Sedimentary DNA reveals centuries of hidden diversity in lake cyanobacterial communities
Anthropogenic global changes have affected almost all ecosystems on Earth and threatened biodiversity worldwide, but the extent of the impact of this pervasive influence is not fully understood. In aquatic ecosystems, eutrophication of lakes has led to the periodic dominance of cyanobacteria, which affects the services that lake ecosystems provide to human society (e.g., tourism, drinking water, fisheries), and sometimes directly threatens the health of animals, including humans. Many lakes in the European peri-Alpine region are regularly affected by the presence of cyanobacteria, but how rapid changes in local and regional lake conditions have contributed to determine their diversity and distribution, for example favouring toxic and bloom-forming taxa, is not well known. Peri-Alpine lakes, with their well-studied eutrophication and climate history, represent excellent study sites for reconstructing past assemblages of planktonic organisms and for investigating their diversity over long time scales of anthropogenic influence by applying molecular techniques to the sedimentary archive.
The general aim of this thesis project was to investigate the effects of environmental change, especially climate warming and alteration of nutrient regimes, over the distribution, the biodiversity, and the phylogenetic structure of lacustrine cyanobacterial communities. We used high-throughput sequencing on DNA extracted from dated sediment cores and performed phylogenetic and diversity analyses of the cyanobacterial communities over two centuries to cover the periods of pre-, mid- and post eutrophication of lakes. The first project (Chapter II) was to validate the sedimentary DNA-based reconstruction method by comparing the long-term diversity of cyanobacterial communities recovered from the sediments of two lakes (Greifensee and Lake Zurich) with the diversity assessed by microscopy in water samples collected over four decades as part of lake monitoring programmes. This study confirms the feasibility of the sedimentary DNA approach for assessing the richness and phylogenetic diversity of past communities of cyanobacteria.
The second project (Chapter III) was to investigate the biogeography of cyanobacteria and compare their community composition and phylogenetic structure across lakes. For that, the study region was expended to ten lakes across the peri-Alpine area. The results of this project show evidence for the homogenisation of lakes abiotic conditions due to climate warming and eutrophication, and reveal that over the past 150 years, the richness and similarity of cyanobacterial communities has generally increased, particularly gaining buoyant and colonial taxa.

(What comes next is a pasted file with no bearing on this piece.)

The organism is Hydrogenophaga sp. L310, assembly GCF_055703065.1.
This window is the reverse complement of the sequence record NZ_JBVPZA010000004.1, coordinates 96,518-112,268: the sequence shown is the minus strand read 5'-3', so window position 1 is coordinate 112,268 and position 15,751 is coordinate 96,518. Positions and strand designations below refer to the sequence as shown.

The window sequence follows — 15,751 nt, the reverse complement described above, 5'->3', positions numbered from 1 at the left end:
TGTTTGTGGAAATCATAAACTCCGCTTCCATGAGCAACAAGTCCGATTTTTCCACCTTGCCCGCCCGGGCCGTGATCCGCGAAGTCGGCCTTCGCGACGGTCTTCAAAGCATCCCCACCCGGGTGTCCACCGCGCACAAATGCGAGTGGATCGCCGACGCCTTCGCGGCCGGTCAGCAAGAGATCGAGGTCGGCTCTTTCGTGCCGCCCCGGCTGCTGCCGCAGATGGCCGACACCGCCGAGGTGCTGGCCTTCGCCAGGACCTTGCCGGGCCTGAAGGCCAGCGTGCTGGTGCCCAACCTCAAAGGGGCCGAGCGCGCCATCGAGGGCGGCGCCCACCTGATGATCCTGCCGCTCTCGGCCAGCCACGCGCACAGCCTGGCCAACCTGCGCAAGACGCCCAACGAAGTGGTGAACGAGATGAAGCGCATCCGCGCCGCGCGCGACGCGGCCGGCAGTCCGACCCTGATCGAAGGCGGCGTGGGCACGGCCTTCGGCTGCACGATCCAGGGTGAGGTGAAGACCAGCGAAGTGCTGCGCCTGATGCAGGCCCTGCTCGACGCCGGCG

The presence of cyanobacteria do not only impair water quality and ecosystem services, but they also have negative effects on other levels of lake food-webs. Chapter IV aims at linking the diversity of Daphnia and cyanobacteria in lakes impacted by anthropogenic eutrophication. This study using the sedimentary Daphnia egg bank and cyanobacterial DNA from two peri-alpine lakes (Switzerland) and a shallow lake in the Danube Biosphere Reserve (Romania) confirms the invasion of D. galeata and the subsequent replacement of native Daphnia lineages by D. galeata taxa in the two Swiss lakes. The results further suggest that D. galeata, D. cucullata, and their sexual descendants appear to have been favoured by the presence of filamentous cyanobacteria at all sites. These results provide novel insights into long-term community interactions between two important plankton groups.
During our investigation of cyanobacterial diversity in the sedimentary archive (chapters II & III), we detected two newly described clades of ancestral cyanobacteria called Melainabacteria and MLE635J-21. Chapter V presents a short literature review describing these nonphotosynthetic cyanobacteria, and explores their diversity within and across the same ten lakes investigated in chapter II, with the aim to compare their dynamics to the trends observed in cyanobacteria. This study reveals that, unlike cyanobacteria, the richness and composition of nonphotosynthetic cyanobacteria did not vary significantly over the past ~150 years, suggesting that the ladder are not governed by the same environmental factors as the photosynthetic clades.
Taken together, the results of these four studies reveal previously unreported patterns in the composition and structure of cyanobacterial communities over broad temporal and spatial scales, and highlight the effects of human-induced environmental changes on cyanobacterial assemblages in freshwater lakes that provide important ecosystem services to humans. Our results support the hypothesis that shifts in the diversity and distribution of taxa might not be reversible even after applying stringent remediation measures for the reduction of water eutrophication, and highlight the importance of increasing our understanding of the underlying mechanisms that regulate community structure to gain predictive ability for future lake management purposes.